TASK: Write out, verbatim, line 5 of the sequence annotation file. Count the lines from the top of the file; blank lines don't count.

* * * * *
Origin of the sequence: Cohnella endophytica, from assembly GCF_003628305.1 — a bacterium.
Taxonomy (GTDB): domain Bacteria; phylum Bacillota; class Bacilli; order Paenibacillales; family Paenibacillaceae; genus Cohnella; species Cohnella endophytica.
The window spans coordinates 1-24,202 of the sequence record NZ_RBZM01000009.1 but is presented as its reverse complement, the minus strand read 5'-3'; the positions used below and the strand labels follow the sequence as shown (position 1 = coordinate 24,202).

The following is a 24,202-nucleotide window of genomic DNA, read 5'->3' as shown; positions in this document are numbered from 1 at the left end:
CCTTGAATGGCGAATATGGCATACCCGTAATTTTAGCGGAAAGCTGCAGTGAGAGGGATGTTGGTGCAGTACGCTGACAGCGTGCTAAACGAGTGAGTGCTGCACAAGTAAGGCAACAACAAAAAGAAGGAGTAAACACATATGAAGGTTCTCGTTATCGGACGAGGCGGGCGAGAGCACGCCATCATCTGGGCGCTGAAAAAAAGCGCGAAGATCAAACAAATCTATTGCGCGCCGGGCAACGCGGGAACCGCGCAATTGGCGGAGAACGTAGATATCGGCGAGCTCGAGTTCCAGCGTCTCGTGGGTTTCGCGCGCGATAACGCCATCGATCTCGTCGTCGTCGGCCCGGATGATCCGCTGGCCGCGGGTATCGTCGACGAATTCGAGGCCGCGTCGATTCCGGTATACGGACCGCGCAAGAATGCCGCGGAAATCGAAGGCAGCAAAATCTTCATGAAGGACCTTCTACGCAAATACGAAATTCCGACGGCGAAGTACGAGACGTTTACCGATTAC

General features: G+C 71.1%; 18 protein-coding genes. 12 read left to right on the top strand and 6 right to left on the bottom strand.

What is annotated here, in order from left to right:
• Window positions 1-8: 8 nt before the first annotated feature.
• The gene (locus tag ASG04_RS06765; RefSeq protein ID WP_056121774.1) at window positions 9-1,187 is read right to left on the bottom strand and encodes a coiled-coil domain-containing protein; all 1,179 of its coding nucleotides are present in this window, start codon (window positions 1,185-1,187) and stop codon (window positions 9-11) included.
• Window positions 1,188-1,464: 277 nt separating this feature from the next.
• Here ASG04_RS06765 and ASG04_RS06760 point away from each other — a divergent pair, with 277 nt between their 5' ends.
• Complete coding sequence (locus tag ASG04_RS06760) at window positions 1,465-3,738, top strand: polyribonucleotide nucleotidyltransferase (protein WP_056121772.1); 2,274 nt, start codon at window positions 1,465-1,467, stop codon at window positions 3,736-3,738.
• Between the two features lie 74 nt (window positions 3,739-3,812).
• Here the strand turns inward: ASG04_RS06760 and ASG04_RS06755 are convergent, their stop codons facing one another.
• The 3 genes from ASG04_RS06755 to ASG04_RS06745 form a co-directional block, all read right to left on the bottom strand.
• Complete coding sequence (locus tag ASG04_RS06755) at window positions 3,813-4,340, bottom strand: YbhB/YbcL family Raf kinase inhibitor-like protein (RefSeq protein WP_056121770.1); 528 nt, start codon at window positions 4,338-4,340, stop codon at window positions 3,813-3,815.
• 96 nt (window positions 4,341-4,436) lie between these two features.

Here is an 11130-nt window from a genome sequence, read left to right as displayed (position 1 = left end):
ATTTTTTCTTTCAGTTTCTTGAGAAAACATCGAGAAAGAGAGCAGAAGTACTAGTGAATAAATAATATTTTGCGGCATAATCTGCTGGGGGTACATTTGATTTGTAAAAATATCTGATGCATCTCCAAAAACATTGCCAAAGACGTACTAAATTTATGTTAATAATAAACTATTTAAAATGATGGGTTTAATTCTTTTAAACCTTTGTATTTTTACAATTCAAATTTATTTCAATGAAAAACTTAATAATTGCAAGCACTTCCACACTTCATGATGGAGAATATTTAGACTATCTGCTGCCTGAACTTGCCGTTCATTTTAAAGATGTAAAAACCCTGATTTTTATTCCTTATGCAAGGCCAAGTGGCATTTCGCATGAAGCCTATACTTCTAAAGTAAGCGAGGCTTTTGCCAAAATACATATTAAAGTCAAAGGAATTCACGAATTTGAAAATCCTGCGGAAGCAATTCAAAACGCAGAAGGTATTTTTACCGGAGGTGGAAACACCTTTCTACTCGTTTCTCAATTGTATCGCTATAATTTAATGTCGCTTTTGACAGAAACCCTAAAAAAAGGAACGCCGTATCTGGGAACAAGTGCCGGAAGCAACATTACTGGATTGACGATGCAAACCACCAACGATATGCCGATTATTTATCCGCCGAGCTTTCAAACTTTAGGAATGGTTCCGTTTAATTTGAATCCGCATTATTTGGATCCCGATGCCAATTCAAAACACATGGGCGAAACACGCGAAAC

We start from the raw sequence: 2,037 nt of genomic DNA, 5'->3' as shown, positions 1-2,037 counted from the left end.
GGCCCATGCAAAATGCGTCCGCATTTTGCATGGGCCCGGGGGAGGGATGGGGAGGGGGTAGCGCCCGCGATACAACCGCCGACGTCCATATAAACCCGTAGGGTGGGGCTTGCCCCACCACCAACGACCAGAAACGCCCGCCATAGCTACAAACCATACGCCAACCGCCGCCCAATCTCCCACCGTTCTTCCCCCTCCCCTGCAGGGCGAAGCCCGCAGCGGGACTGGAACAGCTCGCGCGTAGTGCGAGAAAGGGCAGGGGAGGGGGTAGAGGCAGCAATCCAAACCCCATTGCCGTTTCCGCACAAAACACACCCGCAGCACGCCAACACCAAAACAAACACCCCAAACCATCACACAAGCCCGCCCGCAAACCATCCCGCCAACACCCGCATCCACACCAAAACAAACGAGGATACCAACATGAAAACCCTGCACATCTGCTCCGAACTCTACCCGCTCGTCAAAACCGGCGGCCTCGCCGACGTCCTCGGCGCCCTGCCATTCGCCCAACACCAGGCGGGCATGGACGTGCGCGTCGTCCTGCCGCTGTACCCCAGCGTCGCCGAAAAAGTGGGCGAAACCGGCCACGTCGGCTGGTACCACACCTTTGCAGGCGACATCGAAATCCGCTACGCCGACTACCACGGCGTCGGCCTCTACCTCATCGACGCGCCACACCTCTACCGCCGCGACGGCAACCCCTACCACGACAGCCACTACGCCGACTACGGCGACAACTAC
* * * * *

CCTTGAATGGCGAATATGGCATACCCGTAATTTTAGCGGAAAGCTGCAGTGAGAGGGATGTTGGTGCAGTACGCTGACAGCGTGCTAAACGAGTGAGTGCTGCACAAGTAAGGCAACAACAAAAAGAAGGAGTAAACACATATGAAGGTTCTCGTTATCGGACGAGGCGGGCGAGAGCACGCCATCATCTGGGCGCTGAAAAAAAGCGCGAAGATCAAACAAATCTATTGCGCGCCGGGCAACGCGGGAACCGCGCAATTGGCGGAGAACGTAGATATCGGCGAGCTCGAGTTCCAGCGTCTCGTGGGTTTCGCGCGCGATAACGCCATCGATCTCGTCGTCGTCGGCCCGGATGATCCGCTGGCCGCGGGTATCGTCGACGAATTCGAGGCCGCGTCGATTCCGGTATACGGACCGCGCAAGAATGCCGCGGAAATCGAAGGCAGCAAAATCTTCATGAAGGACCTTCTACGCAAATACGAAATTCCGACGGCGAAGTACGAGACGTTTACCGATTAC